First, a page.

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Companies should ask shareholder opinion on key decisions: Oliver Hart file -
Corporations and mutual funds should ask shareholders and investors for their opinions on key management decisions, said Oliver Hart, a British-born economist at Harvard University and 2016 Nobel Prize winner in economics. 

“Just as politicians go through a referendum to get the public to decide on a strategic issue, companies should ask shareholders for the big strategic choices that they make,” Hart said during a session titled “Should Companies Maximize Shareholder Value?” at the 18th World Knowledge Forum in Seoul hosted by the Maekyung Media Group. 

Companies dealing with environmental and moral issues, such as carbon emissions and weapons production, should ask their shareholders what they would like to do rather than assuming that they only pursue profit maximization, he said. 

“Managers have a fiduciary duty to shareholders but it is wrong to assume that they should be making as much money as possible for shareholders because that’s what they want,” he said. “Duty of loyalty means figuring out what the shareholders actually want and this may be something that is less profitable but socially better.” 

Regarding mutual funds, Hart said that companies can arise with a platform that they are going to vote on issues in certain ways. For example, funds could draw investors by revealing upfront that they would vote against any sale of assault weapons to ordinary citizens.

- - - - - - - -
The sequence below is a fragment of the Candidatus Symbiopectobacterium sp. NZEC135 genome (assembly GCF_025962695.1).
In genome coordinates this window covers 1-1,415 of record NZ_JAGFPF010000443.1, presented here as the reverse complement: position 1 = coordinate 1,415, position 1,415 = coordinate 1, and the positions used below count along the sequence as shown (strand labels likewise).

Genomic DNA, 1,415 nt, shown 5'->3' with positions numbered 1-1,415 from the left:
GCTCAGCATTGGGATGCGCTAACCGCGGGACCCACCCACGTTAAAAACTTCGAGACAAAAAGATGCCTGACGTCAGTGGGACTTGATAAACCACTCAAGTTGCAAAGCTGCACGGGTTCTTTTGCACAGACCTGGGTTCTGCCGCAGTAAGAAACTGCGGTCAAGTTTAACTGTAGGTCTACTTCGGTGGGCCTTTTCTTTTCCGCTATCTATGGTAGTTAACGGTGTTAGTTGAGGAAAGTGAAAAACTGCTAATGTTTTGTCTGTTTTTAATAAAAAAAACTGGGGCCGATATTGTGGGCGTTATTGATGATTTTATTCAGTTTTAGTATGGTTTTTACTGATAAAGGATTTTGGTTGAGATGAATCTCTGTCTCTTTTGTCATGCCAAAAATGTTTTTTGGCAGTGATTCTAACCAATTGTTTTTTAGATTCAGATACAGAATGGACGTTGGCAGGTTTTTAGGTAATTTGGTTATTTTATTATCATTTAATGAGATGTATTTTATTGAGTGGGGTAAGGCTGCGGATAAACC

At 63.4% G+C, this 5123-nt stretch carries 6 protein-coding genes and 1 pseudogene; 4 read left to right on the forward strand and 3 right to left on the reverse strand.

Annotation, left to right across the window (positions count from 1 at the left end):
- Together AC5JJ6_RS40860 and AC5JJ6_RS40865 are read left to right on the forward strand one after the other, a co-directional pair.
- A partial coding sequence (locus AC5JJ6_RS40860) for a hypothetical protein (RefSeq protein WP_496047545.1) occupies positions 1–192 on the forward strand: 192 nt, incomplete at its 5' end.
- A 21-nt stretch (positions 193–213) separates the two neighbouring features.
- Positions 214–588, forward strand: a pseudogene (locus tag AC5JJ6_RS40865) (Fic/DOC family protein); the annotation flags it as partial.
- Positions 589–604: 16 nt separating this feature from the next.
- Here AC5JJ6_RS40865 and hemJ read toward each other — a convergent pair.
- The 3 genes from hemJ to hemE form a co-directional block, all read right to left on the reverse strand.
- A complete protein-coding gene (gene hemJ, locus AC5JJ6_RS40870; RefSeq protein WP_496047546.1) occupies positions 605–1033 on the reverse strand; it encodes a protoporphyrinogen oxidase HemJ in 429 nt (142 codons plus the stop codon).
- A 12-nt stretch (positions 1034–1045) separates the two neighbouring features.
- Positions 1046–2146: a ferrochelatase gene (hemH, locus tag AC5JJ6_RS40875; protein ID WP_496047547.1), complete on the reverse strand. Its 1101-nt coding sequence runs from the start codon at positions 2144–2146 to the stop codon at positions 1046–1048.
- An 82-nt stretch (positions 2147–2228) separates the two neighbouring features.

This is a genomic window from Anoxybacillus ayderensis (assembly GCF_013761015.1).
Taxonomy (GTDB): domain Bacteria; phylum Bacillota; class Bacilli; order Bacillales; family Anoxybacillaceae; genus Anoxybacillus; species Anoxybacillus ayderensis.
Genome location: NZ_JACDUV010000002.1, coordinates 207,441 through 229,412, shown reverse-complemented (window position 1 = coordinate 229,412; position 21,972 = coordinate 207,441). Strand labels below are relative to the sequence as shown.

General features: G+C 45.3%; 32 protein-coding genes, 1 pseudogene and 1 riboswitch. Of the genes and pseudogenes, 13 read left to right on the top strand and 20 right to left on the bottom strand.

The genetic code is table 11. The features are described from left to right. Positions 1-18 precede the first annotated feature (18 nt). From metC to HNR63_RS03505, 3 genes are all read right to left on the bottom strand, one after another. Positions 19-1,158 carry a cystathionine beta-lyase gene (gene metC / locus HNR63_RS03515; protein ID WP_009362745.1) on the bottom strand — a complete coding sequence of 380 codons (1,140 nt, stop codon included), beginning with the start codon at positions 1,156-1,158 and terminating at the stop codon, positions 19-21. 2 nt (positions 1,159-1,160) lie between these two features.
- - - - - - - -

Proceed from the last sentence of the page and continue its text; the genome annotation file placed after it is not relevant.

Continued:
“Founders can choose future actions through the corporate charter but we don’t see this much in practice because the future is too uncertain, which is why we don’t have these corporate charters in the form of complete contracts,” said Hart. He connected this to his theory of “incomplete contract,” explaining that companies tend to rely on the market for corporate control to determine their future destiny. 

Hart is an expert on contract theory, theory of the firm, corporate finance, and law and economics. His research centers on the roles that ownership structure and contractual arrangements play in the governance and boundaries of corporations. He received the Nobel Memorial Prize in Economic Sciences in 2016 together with Bengt R. Holmstrom, professor of economics at the Massachusetts Institute of Technology. 

The WKF, an annual forum hosted by South Korea’s largest business media Maekyung Media Group, is held until Oct. 19.

By Chun Jung-hong, Lee Yu-sup and Kim Hyo-jin

[ⓒ Pulse by Maeil Business News Korea &, All rights reserved]



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